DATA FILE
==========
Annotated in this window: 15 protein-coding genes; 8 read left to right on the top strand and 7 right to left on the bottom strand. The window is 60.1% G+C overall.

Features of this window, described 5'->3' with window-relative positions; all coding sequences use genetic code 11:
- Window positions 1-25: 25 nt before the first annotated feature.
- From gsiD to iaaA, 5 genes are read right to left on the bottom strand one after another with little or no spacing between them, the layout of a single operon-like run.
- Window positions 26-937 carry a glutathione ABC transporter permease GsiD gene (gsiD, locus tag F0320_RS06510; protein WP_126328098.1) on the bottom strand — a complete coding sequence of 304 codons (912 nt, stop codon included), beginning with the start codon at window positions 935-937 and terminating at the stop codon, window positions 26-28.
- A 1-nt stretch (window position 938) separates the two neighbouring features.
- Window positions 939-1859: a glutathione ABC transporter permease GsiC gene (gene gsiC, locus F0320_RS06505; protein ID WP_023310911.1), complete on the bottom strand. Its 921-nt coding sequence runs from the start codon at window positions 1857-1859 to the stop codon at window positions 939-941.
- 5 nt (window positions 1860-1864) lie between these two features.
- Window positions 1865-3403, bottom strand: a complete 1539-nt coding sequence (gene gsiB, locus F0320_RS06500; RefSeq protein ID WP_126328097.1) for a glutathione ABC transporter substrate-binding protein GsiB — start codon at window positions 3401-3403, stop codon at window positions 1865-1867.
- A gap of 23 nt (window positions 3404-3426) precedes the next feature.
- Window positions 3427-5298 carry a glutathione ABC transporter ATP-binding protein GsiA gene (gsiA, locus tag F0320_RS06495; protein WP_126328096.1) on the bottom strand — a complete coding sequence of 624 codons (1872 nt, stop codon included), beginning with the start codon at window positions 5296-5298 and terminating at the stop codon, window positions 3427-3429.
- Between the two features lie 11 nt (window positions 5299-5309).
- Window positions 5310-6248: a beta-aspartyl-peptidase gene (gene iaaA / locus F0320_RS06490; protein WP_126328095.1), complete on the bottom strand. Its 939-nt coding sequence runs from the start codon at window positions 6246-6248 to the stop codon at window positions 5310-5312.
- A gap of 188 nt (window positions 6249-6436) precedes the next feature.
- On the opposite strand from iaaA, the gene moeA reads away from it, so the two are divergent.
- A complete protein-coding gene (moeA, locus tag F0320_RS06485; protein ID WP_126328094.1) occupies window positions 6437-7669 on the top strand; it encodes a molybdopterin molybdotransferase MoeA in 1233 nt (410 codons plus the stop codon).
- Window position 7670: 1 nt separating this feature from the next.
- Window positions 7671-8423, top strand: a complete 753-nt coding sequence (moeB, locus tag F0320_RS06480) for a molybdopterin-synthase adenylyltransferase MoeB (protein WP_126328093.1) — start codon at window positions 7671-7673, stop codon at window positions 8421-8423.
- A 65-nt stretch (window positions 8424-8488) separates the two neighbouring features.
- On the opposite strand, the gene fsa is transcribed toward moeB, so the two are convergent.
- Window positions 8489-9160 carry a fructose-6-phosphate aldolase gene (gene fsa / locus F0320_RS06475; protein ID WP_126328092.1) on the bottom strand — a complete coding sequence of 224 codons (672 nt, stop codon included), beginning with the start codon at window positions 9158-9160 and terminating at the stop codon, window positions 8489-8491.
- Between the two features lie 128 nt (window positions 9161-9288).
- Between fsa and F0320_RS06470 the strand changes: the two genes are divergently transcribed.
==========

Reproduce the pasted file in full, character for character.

Annotated in this window: 15 protein-coding genes; 8 read left to right on the top strand and 7 right to left on the bottom strand. The window is 60.1% G+C overall.

Features of this window, described 5'->3' with window-relative positions; all coding sequences use genetic code 11:
- Window positions 1-25: 25 nt before the first annotated feature.
- From gsiD to iaaA, 5 genes are read right to left on the bottom strand one after another with little or no spacing between them, the layout of a single operon-like run.
- Window positions 26-937 carry a glutathione ABC transporter permease GsiD gene (gsiD, locus tag F0320_RS06510; protein WP_126328098.1) on the bottom strand — a complete coding sequence of 304 codons (912 nt, stop codon included), beginning with the start codon at window positions 935-937 and terminating at the stop codon, window positions 26-28.
- A 1-nt stretch (window position 938) separates the two neighbouring features.
- Window positions 939-1859: a glutathione ABC transporter permease GsiC gene (gene gsiC, locus F0320_RS06505; protein ID WP_023310911.1), complete on the bottom strand. Its 921-nt coding sequence runs from the start codon at window positions 1857-1859 to the stop codon at window positions 939-941.
- 5 nt (window positions 1860-1864) lie between these two features.
- Window positions 1865-3403, bottom strand: a complete 1539-nt coding sequence (gene gsiB, locus F0320_RS06500; RefSeq protein ID WP_126328097.1) for a glutathione ABC transporter substrate-binding protein GsiB — start codon at window positions 3401-3403, stop codon at window positions 1865-1867.
- A gap of 23 nt (window positions 3404-3426) precedes the next feature.
- Window positions 3427-5298 carry a glutathione ABC transporter ATP-binding protein GsiA gene (gsiA, locus tag F0320_RS06495; protein WP_126328096.1) on the bottom strand — a complete coding sequence of 624 codons (1872 nt, stop codon included), beginning with the start codon at window positions 5296-5298 and terminating at the stop codon, window positions 3427-3429.
- Between the two features lie 11 nt (window positions 5299-5309).
- Window positions 5310-6248: a beta-aspartyl-peptidase gene (gene iaaA / locus F0320_RS06490; protein WP_126328095.1), complete on the bottom strand. Its 939-nt coding sequence runs from the start codon at window positions 6246-6248 to the stop codon at window positions 5310-5312.
- A gap of 188 nt (window positions 6249-6436) precedes the next feature.
- On the opposite strand from iaaA, the gene moeA reads away from it, so the two are divergent.
- A complete protein-coding gene (moeA, locus tag F0320_RS06485; protein ID WP_126328094.1) occupies window positions 6437-7669 on the top strand; it encodes a molybdopterin molybdotransferase MoeA in 1233 nt (410 codons plus the stop codon).
- Window position 7670: 1 nt separating this feature from the next.
- Window positions 7671-8423, top strand: a complete 753-nt coding sequence (moeB, locus tag F0320_RS06480) for a molybdopterin-synthase adenylyltransferase MoeB (protein WP_126328093.1) — start codon at window positions 7671-7673, stop codon at window positions 8421-8423.
- A 65-nt stretch (window positions 8424-8488) separates the two neighbouring features.
- On the opposite strand, the gene fsa is transcribed toward moeB, so the two are convergent.
- Window positions 8489-9160 carry a fructose-6-phosphate aldolase gene (gene fsa / locus F0320_RS06475; protein ID WP_126328092.1) on the bottom strand — a complete coding sequence of 224 codons (672 nt, stop codon included), beginning with the start codon at window positions 9158-9160 and terminating at the stop codon, window positions 8489-8491.
- Between the two features lie 128 nt (window positions 9161-9288).
- Between fsa and F0320_RS06470 the strand changes: the two genes are divergently transcribed.